Another way to partner can be done vendor to vendor. For example, a rental company may not wish to own and maintain chair covers, specialty pads or even some of the more refined linen selections that national supplier BBJ Linen and others have to offer. Of course, a high level of business ethics must be present for this scenario to work. But this is a great opportunity to create a package for those clients who may use the rental company as a starting point for their event plans.

Granted, the idea of packaging a party is not a new concept. There may be the potential of packages becoming commonplace, like the cowboy theme or the revered safari theme. Never mind that each of these themes has been produced for well over 30 years, and continues to be produced today in spite of itself.

Another example: Unique Tabletop Rentals (Los Angeles and Washington) has lovely stemware in its inventory that is a combination of light blue and amber. Event designers have told me they find it matches perfectly with “Herald Square” linen from Resource One, Reseda, Calif. This ensemble is a beautiful accident, a welcomed synaptic misfire that has shown its face at many a UCLA event primarily because, as event designers recognize, both are in the true UCLA color palette.

I ask suppliers, why not partner up to create completely customized collections for repeat clients? Universities and major corporations both are very concerned about branding and color schemes, both entertain on a regular basis, and both typically are not inclined to maintain a stock of such items. (I use universities as my example because Los Angeles is sports-team-challenged — feel free to interpret my point in pro-league terms where applicable.)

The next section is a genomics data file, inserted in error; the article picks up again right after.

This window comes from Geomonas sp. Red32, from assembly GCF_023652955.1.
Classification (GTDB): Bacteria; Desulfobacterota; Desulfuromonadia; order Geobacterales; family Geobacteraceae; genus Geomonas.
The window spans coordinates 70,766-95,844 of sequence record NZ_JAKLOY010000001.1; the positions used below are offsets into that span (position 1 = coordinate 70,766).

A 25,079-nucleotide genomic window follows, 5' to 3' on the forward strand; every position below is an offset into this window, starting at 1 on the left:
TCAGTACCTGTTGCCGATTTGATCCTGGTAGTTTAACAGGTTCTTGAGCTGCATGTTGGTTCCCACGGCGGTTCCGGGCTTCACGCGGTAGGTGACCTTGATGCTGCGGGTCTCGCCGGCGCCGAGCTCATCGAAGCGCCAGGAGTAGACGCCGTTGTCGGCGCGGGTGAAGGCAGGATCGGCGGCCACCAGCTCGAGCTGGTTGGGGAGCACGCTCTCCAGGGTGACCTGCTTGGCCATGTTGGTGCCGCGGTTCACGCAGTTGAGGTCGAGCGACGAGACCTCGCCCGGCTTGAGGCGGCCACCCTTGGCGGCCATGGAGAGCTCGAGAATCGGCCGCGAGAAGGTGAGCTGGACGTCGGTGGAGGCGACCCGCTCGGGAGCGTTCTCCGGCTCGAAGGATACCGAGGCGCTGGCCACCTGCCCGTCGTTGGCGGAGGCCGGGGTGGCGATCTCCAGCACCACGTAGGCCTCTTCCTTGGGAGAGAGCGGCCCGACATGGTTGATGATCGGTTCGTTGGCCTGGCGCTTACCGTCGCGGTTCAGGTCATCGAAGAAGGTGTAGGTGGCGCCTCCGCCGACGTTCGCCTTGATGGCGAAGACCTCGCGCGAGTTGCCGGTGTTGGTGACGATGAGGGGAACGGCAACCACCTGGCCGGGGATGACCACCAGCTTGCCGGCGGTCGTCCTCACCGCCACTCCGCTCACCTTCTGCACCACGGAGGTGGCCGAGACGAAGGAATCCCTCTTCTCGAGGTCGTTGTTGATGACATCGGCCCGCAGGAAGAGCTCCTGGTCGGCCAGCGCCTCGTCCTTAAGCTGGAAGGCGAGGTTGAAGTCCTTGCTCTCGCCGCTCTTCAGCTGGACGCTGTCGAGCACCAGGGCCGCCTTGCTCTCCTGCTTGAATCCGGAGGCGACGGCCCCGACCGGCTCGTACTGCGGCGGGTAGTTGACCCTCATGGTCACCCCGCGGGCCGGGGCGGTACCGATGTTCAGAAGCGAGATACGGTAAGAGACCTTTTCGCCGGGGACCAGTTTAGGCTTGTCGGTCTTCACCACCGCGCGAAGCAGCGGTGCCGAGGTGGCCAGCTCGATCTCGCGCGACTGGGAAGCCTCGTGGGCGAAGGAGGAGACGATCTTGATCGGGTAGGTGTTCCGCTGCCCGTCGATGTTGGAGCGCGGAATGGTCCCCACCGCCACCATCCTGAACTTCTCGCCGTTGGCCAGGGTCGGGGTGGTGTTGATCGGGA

Just think of the potential revenue — relatively low-risk — when companies decide to couple. It is like broadening inventory without having to warehouse the stock. Deals can be made to adjust rental rates between partners on their joint ventures so that the package is profitable to both companies.


Initially, partnering can be achieved through creating a small, boutique collection of complementary products, which will lessen the fear factor of being overtaken or cut out of the loop. This is what I call “ethics insurance.” It allows both parties to sample the other's wares and gently up-sell in each other's showrooms. This is also a way to not be glaringly obvious to the consumer that you are competitors.

So now, have I opened Pandora's box? Is this another “pay it forward” concept? Is this topic not yet ready for prime time? Perhaps. But it is written out of my ongoing frustration with the offerings of this modern industry. Maybe it's just me, but I like to set trends rather than follow them a year later. In these times of limited prospects and heavy marketing strategies, partnering is a concept whose time has come.

Charles Banfield is a Los Angeles-based event designer and producer. He won the Gala Award in January for Best Event Marketing Campaign from Special Events Magazine. He can be reached at 323/934-4445;